“Because I’m kind of worried about you.  People can be, y’know, cruel about these things, and I don’t want you to have, like, this traumatic experience.  I mean, years later, you’re in therapy, going, ‘I raised my hand to answer the question and I was wrong and everyone laughed…’ and then you’re reaching for the Kleenex.  I’m offering you a chance to sit down and forget the whole thing.  Do you want to sit down?”


“Boy, you must really know who painted that picture.” 


“Okay.  (SIGHING DEEPLY, THEN FINALLY ASKING)  “Who painted that picture of the three apples down there?”

I did.”

I then introduce the young lady in the audience.

It is my daughter Anna.

Who had indeed painted the picture.  Which we later displayed in her bedroom.

Okay.  So how many people were ahead of me on that? 

That’s the problem, right there.  The most innocuous “set-up” can be a devastating “tip-off.”  But I had to say something, to explain to you how Anna’s picture got from her bedroom onto the bedroom wall on the set.

Or maybe not…it now suddenly occurs to me.  No, wait.  I did.  No, wait.  Or did I?  This thought is coming to me right now, and it is not sufficiently thought through.

Of course, when it happened in “real time” with the audience, I did not mention where the painting came from.  That would have spoiled the fun of the audience thinking they were in the company of a ten year-old painting savant.  At that time, I could not reveal her name, nor where the painting originally came from.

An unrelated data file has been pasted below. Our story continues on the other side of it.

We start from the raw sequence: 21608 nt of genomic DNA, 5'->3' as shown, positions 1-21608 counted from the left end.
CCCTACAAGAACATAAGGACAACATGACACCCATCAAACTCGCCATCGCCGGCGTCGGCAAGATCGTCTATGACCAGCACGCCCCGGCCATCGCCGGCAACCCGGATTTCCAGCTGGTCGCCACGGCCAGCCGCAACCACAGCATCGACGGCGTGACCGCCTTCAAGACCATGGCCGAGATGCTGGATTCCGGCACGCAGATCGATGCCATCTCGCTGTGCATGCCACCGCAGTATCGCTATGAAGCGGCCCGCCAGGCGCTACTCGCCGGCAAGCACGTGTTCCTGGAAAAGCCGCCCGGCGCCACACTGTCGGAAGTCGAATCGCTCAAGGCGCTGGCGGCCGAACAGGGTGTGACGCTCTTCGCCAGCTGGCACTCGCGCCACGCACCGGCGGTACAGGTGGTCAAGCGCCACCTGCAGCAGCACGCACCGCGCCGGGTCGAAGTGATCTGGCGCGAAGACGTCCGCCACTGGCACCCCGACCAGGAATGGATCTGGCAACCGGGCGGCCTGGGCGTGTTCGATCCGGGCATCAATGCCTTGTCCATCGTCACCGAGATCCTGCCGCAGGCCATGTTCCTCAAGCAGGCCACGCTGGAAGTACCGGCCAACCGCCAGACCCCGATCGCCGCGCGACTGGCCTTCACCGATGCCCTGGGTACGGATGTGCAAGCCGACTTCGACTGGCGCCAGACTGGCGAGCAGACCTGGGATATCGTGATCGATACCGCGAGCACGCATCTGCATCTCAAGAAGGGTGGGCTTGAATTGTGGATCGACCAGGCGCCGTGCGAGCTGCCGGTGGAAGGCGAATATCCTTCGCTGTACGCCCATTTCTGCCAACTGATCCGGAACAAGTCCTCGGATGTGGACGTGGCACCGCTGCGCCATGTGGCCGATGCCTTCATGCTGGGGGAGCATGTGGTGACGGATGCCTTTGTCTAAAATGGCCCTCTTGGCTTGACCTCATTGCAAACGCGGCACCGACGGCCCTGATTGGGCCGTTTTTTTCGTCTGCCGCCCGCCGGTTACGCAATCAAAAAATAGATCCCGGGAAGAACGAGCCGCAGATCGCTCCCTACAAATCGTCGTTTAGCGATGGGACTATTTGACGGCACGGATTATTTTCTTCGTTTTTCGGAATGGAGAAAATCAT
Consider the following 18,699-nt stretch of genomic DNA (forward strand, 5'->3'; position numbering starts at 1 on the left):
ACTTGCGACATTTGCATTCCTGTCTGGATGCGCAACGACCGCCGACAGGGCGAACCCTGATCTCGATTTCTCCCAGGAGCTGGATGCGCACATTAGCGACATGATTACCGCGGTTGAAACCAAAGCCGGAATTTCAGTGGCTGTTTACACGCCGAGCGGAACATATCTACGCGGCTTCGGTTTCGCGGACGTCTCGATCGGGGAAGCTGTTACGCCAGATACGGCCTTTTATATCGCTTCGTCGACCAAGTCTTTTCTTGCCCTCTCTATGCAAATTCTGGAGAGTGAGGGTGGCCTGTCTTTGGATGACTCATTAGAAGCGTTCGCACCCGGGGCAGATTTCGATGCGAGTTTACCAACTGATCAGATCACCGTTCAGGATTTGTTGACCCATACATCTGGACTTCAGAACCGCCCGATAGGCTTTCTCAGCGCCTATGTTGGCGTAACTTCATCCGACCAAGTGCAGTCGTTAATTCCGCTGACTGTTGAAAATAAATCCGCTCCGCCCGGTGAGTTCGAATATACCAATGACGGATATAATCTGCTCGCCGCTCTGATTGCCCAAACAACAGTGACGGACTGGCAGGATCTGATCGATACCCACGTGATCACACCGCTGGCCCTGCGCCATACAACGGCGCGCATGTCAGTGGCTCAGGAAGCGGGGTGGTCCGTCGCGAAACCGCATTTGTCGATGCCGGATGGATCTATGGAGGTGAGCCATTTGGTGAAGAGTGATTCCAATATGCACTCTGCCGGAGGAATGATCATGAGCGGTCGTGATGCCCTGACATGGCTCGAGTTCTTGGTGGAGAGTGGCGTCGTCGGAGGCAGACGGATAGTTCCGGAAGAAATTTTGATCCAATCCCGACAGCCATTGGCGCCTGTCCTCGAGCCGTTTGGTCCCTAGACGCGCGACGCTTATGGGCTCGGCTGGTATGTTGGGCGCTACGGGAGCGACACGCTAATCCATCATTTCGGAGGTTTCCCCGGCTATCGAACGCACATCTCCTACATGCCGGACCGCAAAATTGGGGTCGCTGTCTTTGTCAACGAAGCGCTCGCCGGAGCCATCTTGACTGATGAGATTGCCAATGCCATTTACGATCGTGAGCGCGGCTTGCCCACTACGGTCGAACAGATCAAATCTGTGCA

But what about here?

Do you see how tricky this is?   (And why my rewrite nights lasted till three in the morning.  I am notoriously indecisive.)

To make the story work here, it has to be different from how I originally handled it with the audience. But how different?  If I reveal “up top” that it’s Anna, all that’s left is a story of me, stringing along a live studio audience.  But then if I say nothing “up front”, I have a lot of ‘splaining to do at the end.  Not just, she painted the picture, but that it had been moved from her bedroom to the set. 

None of which is much fun.

Though I am not sure this was either.

I just felt it worthwhile, showing the difficulty.  So that when you decide to tell a story, you will “pre-think” if they actually needed to be there. 

And if they did, don’t tell it.

Advice, it appears, I should have possibly heeded myself.

1 comment:

JED said...

For one thing, when I'm listening to a story or watching a movie or a TV show, I don't consciously try to figure out what is going to happen. I like to be surprised. But sometimes, a preview of the ending is thrust upon me. So, I wasn't trying to guess how your story turned out. But I thought it was going to turn out that the young girl you had picked from the studio audience turned out to be a friend of Anna's that you hadn't met. Or that Anna had chosen a picture that was one that was used in many art classes in schools in the area. I didn't see the real ending until you revealed it. I thought it was a very nice story.

Something you left out of your story was the audience's reaction. Did they enjoy it?